Thursday, October 06, 2011
The not-so-sweet truth
Every dog lover has been warned that chocolate is absolutely deadly to their canine friends. The truth is that some kinds of chocolate are more poisonous than others. Plus, how much chocolate the dog eats is a factor, and some breeds of dogs are more at risk of being affected. With the holiday season coming up and more chocolate treats around to tempt your dog, it’s the right time to learn about the risky relationship between chocolate and dogs.
A dangerous addiction
Just like some of us are “addicted” to chocolate, dogs can be, too. But the flavor they’re responding to is actually theobromine, a toxic substance found in chocolate.
When a dog eats chocolate, theobromine metabolizes slowly, staying in his or her system for up to 20 hours. In the meantime, theobromine interferes with the normal functioning of the central nervous system, heart and kidneys.
Without appropriate treatment, this could lead to death. So be careful about letting your dog have any amount of chocolate -- once your dog has a taste for it, you’ll have a much harder time keeping him or her away.
Not all chocolate is the same
Theobromine is just one of the toxic substances in chocolate. The other cause for concern is caffeine.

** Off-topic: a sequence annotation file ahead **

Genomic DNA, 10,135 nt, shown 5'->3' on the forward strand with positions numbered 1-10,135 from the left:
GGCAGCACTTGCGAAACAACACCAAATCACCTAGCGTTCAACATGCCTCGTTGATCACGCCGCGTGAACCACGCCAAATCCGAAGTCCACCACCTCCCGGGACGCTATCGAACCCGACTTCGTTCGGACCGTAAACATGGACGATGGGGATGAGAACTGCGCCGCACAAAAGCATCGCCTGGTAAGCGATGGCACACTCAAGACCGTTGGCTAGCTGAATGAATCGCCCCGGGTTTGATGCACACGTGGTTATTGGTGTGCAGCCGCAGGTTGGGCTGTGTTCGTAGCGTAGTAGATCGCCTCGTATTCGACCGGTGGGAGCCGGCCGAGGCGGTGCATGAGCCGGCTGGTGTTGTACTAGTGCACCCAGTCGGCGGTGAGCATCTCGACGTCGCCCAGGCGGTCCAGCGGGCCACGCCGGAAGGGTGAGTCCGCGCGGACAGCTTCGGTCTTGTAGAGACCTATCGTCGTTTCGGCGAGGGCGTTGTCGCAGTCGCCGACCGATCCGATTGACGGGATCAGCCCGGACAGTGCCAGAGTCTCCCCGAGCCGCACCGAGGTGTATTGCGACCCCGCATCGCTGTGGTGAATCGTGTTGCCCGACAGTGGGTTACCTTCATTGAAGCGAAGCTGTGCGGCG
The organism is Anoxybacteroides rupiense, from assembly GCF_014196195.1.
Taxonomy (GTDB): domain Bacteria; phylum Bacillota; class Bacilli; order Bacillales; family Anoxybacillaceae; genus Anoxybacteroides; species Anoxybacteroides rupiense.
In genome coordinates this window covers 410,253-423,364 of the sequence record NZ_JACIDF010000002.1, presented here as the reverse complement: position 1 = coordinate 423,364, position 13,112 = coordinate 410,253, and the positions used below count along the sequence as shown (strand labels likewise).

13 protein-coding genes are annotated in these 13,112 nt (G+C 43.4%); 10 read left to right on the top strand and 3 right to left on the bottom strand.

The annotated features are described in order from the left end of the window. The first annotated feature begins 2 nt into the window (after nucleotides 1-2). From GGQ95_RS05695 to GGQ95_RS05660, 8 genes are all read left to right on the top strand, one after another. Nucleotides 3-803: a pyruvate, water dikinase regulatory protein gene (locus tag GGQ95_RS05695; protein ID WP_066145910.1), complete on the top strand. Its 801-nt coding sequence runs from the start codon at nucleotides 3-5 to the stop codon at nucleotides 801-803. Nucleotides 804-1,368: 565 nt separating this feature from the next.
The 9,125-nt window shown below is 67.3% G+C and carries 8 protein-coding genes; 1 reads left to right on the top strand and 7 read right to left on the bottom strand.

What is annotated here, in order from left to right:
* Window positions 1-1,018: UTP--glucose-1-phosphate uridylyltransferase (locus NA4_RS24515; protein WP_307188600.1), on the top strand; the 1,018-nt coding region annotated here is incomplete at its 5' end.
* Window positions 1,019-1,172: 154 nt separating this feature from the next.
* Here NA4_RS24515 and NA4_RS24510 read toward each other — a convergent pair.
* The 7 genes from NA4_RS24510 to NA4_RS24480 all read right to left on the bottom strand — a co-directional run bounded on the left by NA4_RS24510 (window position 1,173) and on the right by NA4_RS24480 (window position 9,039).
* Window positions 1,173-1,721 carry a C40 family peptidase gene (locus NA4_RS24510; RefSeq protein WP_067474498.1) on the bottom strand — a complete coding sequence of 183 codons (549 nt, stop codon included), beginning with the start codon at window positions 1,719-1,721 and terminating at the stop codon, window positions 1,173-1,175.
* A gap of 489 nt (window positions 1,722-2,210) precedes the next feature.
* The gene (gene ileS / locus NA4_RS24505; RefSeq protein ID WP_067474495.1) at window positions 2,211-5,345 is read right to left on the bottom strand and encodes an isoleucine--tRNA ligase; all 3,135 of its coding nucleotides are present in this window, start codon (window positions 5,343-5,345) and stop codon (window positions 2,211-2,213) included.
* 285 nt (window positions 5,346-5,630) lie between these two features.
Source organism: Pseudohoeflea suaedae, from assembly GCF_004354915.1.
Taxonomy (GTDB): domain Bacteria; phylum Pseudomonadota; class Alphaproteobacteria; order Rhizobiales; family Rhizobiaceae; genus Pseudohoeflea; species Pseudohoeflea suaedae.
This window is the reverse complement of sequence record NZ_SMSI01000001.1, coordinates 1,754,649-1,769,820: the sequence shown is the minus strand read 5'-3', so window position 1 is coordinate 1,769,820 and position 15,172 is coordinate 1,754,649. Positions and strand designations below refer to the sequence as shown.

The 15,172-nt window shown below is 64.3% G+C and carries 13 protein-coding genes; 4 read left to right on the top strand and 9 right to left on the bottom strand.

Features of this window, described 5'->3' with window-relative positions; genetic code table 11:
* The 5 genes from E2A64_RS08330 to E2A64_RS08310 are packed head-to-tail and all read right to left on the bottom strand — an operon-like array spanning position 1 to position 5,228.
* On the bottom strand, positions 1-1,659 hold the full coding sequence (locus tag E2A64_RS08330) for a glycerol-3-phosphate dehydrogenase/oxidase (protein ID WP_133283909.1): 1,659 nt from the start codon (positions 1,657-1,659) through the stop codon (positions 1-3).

Different types of chocolate contain different levels of theobromine and caffeine. For example, white chocolate and milk chocolate contain lower levels, and therefore are considered less of a threat, while dark chocolate and dry cocoa powder have much higher levels and are much more dangerous. And of course, the smaller the dog the less it takes to cause serious problems with his or her health.
Signs of trouble
If your dog has eaten chocolate, you’ll generally notice signs within four to 24 hours. Early signs include:
• Excessive thirst
• Increased urination
As more theobromine is metabolized, more serious signs may appear, such as:
• Lack of coordination
• Muscle twitching
• Increased heart rate
• High blood pressure
All of these signs can lead to seizures, coma, heart arrhythmia and ultimately, death.
What can you do if your dog eats chocolate?
Call your vet immediately if you think your dog has eaten chocolate, or if you see the signs of theobromine poisoning. Your veterinarian will help you determine the right treatment for your pet.
Talk to the Vet Website. www.talktothevet.com. Accessed September 2, 2011.
Dog Topics Website. www.dogtopics.com. Accessed September 2, 2011